Em: With such an ensemble - did you all ad - or improvise?

Don: You know, not a lot. The script was really solid! I mean - I wanted Paul [Haggis] to push the dialog even further. Paul was gonna get killed!

Em: Now why do you say that? [innocently]

Don: You've seen the movie right? [laughter] The line forms to the left man! Everyone gets a poke.

Em: [laughter] Good point. Hmm, I don't think Norwegians were portrayed…

Don: [laughter] I love that Paul takes the stereotypes and sets them on their ear. You know what I mean? He says, "Yep, that's the bigot. Yep, that's how he is." But then he goes…. hold on, he's in pain and yeah it's the easiest thing to go to - blame and scapegoat. But they all are multi-leveled like this. This is not a movie about racism. It's a movie about a bunch of people who are a that critical point of life - their backs are up against the wall and they're feeling the power slip through their fingers. Trying grasping power or rustling with their place; whether it's work, life, and home society. That's the easiest thing to attack - "Oh you look like that! I know you. I can talk about that."

Em: Stereotypes are-a-flyin' but then…

Don: [laughter] Yeah! That was our thing! We wanted everyone on board to be that "type." It was our mandate; go for the stereotype. Then when the audience is drawn in and comfortable we start pulling away to look more all around this person you think you know. We wanted everyone to "be that asshole." Ya know? Then we get to go "Aha, but there's a reason that guy's like that." You know? It's not just a cookie cutter cut out of a there's a full person there - in that way the film is very humanizing. It says, "Look we're all here. We all have ugly parts of us that that we don't like to admit - but they're there so let's not act like there not."

Em: Now that you've produced - are there even more important films coming your way?

Don: You really have to actively seek good films - whether it's to write, direct, produce. I mean if you sit around waiting for Warner Brothers or Universal to anoint you? Man. But, if you're the "it" guy- sure there's a few more things that you can do. I chose to open these doors. You don't say these things in movies. You could never get 'All in the Family' on the air today! It's thirty-five years later and everything is too p.c.! And we're probably in the most violent, racially explosive time we've ever lived in, in our lives. We're in an era where it's never been more out-of-whack. And people think to say something about the way they drive, or dress, or eat is too racy? It's such hypocrisy! That's why I was happy this film was made. I was like, 'Stop it! We do think like that! Brother you do get on the cell phone in the middle of the film in the theater- and it aint a good look! [laughter] So lets quit acting like it doesn't go on. And lets stop acting like it's not real - 'cause that doesn't progress anything. And on just an entertainment level? I mean come on how tired are you of going to the movies and coming out and saying, 'Well, there's two hours of my life I'll never get back!" I ate some stale popcorn and I have nothing to talk to you about what I just saw.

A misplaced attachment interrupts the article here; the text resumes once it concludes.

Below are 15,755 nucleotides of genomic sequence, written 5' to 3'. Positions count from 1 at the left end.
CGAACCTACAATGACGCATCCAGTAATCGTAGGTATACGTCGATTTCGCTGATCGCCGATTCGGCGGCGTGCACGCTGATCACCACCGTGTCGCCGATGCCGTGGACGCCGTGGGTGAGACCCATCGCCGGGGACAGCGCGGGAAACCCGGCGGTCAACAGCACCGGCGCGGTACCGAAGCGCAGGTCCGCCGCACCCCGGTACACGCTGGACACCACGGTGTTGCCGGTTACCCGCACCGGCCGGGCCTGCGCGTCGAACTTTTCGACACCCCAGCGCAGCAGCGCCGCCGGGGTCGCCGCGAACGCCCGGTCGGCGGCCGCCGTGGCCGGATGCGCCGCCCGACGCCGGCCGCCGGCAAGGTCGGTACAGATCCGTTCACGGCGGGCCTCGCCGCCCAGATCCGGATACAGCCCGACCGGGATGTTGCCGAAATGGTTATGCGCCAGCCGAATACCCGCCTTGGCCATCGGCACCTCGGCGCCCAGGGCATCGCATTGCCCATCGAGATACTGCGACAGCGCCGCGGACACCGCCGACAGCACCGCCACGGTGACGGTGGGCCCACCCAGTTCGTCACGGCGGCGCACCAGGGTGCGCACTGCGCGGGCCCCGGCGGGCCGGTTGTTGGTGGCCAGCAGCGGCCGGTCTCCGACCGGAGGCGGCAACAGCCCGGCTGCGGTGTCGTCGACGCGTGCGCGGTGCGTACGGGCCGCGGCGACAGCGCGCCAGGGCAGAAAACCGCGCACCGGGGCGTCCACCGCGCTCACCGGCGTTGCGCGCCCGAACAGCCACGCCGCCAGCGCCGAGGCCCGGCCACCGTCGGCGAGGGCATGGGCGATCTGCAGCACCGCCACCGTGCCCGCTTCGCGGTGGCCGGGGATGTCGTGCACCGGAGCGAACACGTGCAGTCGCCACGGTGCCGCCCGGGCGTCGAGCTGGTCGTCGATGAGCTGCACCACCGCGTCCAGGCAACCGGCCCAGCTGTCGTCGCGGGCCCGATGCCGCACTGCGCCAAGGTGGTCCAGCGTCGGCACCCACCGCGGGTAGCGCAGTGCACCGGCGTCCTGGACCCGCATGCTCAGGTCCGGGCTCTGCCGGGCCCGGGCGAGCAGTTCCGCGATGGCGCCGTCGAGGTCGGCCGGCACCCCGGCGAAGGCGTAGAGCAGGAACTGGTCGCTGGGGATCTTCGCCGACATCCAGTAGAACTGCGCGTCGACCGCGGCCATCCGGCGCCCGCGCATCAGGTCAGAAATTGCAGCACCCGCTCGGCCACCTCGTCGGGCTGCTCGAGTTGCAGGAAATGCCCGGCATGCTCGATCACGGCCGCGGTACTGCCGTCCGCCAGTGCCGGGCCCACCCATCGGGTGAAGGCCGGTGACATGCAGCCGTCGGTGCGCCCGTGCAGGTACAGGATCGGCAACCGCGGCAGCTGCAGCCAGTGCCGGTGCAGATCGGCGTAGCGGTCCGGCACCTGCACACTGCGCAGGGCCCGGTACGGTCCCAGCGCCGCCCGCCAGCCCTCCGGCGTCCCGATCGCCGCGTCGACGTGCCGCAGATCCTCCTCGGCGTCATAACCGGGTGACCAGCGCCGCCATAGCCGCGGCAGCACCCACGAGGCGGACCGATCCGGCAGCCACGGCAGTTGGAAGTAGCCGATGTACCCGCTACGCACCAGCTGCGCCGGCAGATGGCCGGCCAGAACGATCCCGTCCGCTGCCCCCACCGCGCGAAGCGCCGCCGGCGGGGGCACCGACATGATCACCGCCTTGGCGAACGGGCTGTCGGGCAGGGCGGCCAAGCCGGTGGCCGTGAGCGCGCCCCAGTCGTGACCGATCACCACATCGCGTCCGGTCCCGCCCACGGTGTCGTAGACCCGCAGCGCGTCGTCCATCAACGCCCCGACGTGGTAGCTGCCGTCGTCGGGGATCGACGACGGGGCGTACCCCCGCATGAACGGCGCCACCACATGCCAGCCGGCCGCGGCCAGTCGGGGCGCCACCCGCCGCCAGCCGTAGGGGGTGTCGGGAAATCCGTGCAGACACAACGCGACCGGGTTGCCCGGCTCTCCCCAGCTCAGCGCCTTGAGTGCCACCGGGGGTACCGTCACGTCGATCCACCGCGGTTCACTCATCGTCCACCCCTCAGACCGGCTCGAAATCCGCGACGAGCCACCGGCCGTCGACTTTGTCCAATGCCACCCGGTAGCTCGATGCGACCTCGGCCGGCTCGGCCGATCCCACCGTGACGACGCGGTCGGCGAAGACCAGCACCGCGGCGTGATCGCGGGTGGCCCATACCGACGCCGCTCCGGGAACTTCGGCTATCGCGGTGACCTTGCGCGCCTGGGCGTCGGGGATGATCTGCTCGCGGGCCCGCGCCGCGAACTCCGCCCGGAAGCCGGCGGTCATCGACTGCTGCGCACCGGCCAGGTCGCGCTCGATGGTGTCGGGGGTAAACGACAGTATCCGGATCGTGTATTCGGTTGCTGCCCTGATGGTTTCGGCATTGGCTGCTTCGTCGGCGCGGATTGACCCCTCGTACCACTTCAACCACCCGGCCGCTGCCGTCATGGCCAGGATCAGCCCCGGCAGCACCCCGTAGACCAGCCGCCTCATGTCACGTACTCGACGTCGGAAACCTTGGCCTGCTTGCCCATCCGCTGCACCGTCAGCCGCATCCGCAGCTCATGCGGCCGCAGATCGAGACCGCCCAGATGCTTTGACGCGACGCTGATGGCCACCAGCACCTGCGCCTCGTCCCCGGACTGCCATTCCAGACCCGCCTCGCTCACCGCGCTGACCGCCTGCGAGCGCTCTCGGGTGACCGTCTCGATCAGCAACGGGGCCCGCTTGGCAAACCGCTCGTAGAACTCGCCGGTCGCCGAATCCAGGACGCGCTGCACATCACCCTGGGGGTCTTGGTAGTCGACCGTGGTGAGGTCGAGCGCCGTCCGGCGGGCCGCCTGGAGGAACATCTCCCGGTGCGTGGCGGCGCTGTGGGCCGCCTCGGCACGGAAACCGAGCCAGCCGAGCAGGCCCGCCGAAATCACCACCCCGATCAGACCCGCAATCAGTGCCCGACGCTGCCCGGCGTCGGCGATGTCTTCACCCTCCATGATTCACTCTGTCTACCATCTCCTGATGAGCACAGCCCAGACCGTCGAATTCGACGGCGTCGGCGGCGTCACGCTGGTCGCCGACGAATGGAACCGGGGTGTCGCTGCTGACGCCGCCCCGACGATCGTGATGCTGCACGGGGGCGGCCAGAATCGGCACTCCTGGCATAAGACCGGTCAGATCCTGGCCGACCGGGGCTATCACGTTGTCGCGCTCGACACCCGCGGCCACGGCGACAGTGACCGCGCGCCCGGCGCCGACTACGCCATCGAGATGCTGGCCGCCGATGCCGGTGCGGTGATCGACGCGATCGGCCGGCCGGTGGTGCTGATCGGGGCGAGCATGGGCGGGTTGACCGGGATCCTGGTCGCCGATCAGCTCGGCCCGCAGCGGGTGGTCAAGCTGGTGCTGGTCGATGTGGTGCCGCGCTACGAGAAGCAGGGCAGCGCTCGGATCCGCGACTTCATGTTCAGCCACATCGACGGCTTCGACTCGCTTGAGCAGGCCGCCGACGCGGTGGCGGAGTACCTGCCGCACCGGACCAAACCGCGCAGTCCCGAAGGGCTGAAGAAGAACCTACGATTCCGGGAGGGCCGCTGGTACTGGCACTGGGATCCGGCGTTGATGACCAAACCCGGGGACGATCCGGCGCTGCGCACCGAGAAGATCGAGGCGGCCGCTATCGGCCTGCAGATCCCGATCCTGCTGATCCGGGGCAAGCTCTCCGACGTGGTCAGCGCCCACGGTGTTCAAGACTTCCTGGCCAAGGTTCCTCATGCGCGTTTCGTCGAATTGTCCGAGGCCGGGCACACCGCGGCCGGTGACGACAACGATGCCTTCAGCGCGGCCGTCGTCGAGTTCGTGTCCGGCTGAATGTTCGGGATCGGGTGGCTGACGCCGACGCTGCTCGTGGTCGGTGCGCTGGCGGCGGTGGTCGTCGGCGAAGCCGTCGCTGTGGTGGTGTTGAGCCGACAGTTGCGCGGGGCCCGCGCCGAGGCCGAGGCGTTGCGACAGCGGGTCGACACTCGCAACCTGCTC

That having been said, I hope this candid interview has piqued your interest in seeing Crash. In Hotel Rwanda Cheadle and a ensemble of talents in front and behind the lens, showed how whispers and fears of the neighbor's unknowness grew into the worst cause scenario - here, in Crash it's the inner whispers of fear that make us cross the street after we insta-bio a person we think we know. Both films should be mandatory viewing as far as I'm concerned.